In Ateso there are numerous ways of greeting people. A simple ‘hello’ is ‘Yoga’. The type of greeting which is adequate to use always depends on the situation and your relationship to that other person.



Ateso Pronunciation

Ikatunga,iyogata/kiyogata/kimalata ngesi!

My people, greet him/her!

The next form of greeting can be used in pretty much every situation, both to unknown and known people, either when just passing or when starting a conversation:



Ateso Pronunciation

Ijai biai?

How are you?

Kosodi bodo? (Informal, used amongst friends or acquintances)

How are you? (Lit: What next?)

Response: Emamete aceda/ejokuna

Nothing much/It is fine

Eyalama ber eong kanu akusaswam/ aswam kus

Lit.: Thanks for your (plural) work

Response: Iso/Isio itelekarit

You’re welcome/ It’s our pleasure

Yoga ber ijo akoniswam/aswam kon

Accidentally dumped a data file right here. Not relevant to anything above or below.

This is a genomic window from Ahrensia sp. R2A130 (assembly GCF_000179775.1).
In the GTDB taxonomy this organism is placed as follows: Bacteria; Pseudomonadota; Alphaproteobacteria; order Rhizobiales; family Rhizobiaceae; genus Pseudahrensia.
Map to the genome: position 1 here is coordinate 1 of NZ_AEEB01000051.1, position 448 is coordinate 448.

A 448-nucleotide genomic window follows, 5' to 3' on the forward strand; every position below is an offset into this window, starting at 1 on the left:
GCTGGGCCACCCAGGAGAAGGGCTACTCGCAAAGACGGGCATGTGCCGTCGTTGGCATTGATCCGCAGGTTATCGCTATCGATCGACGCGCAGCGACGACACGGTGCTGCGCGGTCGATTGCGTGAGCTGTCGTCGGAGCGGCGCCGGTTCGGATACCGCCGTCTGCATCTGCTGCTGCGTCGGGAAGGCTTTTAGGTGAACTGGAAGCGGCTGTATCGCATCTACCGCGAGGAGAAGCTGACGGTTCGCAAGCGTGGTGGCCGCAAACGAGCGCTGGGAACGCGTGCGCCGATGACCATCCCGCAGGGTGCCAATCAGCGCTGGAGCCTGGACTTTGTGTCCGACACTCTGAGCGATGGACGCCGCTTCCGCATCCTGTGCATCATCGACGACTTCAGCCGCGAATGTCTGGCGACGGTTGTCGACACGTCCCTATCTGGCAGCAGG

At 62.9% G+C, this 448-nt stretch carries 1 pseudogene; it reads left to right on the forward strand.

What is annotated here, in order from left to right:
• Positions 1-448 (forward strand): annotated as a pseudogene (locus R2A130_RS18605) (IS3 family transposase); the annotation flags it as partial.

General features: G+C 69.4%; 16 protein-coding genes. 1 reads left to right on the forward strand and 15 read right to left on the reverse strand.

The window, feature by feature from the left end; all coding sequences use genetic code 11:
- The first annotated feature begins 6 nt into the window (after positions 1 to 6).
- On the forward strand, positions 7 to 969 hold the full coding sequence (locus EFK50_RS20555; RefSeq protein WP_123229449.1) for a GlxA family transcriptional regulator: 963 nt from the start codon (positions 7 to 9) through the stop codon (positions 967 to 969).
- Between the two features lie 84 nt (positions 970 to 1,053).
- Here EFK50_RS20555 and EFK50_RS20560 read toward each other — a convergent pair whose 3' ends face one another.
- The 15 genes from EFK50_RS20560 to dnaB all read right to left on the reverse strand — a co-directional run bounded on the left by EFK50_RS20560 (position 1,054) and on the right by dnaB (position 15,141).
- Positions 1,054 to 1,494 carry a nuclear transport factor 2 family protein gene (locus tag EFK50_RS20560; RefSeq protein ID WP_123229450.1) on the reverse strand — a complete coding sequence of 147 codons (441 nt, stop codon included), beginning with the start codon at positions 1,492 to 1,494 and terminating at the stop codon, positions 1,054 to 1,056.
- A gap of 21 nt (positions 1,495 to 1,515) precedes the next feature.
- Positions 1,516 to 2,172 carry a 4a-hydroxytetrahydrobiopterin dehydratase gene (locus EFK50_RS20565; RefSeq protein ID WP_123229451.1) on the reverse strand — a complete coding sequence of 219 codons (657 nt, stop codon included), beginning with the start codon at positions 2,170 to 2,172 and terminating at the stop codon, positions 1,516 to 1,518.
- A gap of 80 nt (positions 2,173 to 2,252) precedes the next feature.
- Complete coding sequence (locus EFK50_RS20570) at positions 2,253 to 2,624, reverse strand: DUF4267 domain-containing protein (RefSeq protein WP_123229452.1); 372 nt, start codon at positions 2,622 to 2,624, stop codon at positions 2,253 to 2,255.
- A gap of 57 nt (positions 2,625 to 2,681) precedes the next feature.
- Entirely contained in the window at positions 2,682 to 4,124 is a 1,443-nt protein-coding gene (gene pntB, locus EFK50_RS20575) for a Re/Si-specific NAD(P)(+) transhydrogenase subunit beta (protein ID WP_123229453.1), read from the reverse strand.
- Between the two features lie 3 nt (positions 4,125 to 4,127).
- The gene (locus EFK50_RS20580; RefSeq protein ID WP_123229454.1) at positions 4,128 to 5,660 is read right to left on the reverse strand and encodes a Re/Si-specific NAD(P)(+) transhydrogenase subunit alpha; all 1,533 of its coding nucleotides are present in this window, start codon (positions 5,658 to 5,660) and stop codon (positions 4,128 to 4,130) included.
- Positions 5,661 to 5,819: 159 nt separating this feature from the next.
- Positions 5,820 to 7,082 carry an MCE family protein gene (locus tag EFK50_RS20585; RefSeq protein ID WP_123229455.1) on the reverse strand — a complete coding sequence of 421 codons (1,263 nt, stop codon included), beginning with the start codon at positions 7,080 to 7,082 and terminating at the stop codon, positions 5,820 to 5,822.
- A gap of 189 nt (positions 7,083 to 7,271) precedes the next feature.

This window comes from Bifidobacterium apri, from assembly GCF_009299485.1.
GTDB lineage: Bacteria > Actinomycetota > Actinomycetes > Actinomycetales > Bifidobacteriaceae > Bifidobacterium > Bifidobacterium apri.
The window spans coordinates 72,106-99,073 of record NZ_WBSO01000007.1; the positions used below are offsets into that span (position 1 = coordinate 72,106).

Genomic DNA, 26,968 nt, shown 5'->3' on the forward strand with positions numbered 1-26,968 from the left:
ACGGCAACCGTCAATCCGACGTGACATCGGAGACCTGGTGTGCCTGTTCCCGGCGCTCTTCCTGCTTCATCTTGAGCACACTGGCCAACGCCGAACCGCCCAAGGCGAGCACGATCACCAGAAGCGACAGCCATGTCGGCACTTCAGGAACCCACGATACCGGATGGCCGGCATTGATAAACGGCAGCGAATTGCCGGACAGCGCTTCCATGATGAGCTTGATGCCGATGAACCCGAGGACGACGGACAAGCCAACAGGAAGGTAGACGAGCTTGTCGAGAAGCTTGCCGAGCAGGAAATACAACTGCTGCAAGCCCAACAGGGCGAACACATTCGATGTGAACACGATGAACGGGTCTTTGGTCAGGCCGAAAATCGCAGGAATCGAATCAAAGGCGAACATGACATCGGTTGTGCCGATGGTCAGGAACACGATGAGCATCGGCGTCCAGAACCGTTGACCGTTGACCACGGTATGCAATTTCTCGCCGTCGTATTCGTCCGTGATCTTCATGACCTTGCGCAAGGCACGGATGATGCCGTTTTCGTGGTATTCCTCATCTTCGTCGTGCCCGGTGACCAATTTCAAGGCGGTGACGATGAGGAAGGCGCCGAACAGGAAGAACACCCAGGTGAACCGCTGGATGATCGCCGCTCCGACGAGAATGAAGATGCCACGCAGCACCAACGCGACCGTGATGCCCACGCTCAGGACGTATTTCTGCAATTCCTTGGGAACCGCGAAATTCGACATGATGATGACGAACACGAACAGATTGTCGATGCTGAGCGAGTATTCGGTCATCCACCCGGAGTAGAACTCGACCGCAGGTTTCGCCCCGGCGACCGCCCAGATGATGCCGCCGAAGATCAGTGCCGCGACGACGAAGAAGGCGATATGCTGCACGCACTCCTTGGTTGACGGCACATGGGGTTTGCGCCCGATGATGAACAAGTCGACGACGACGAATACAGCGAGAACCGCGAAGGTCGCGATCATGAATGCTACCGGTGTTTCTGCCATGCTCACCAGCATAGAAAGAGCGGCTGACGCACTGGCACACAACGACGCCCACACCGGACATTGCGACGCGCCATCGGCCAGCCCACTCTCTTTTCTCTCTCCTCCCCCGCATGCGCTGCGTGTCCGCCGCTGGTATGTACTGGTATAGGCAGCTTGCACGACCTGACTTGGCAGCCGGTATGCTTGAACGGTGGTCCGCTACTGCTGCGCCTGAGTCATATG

Thanks for your work

When showing respect or when actually starting a conversation, one can ask what loosely translates into ‘Good morning’ or ‘Good afternoon’ but is in fact a question:

From morning to noon:



Ateso Pronunciation

Ikwenyunit biai Lokapolon(Ipa)/ Napolon(Nakapolon,Ito)?

Good morning, Sir/Madam?

Response: Ejokuna/Ejok ajotot eong ejok cut

Good, I slept very well

Ikwenyunitos/Iwalaritos biai?

Good morning (Lit; How have you woken up?)

Response: Ikwenyunit iso/isio cut ejok.

Good/We woke up feeling very well.

From noon to night:



Ateso Pronunciation

Biaibo elosio apaaran Lokapolon/Napolon(Nakapolon)?

How is your day going Sir/ Madam?

Response: Ejokuna/Elosi ejok cut

Good/It is going very well

Biaibo elositor apaaran kon Lokapolon/Napolon(Nakapolon)?

How did you pass your day Sir/ Madam?

When greeting a friend or an acquainted person (not to someone who deserves respect) and inquiring about their well-being one can say:



Ateso Pronunciation

Response 2: Ija ber/ija isio

We are fine (lit.: We’re here)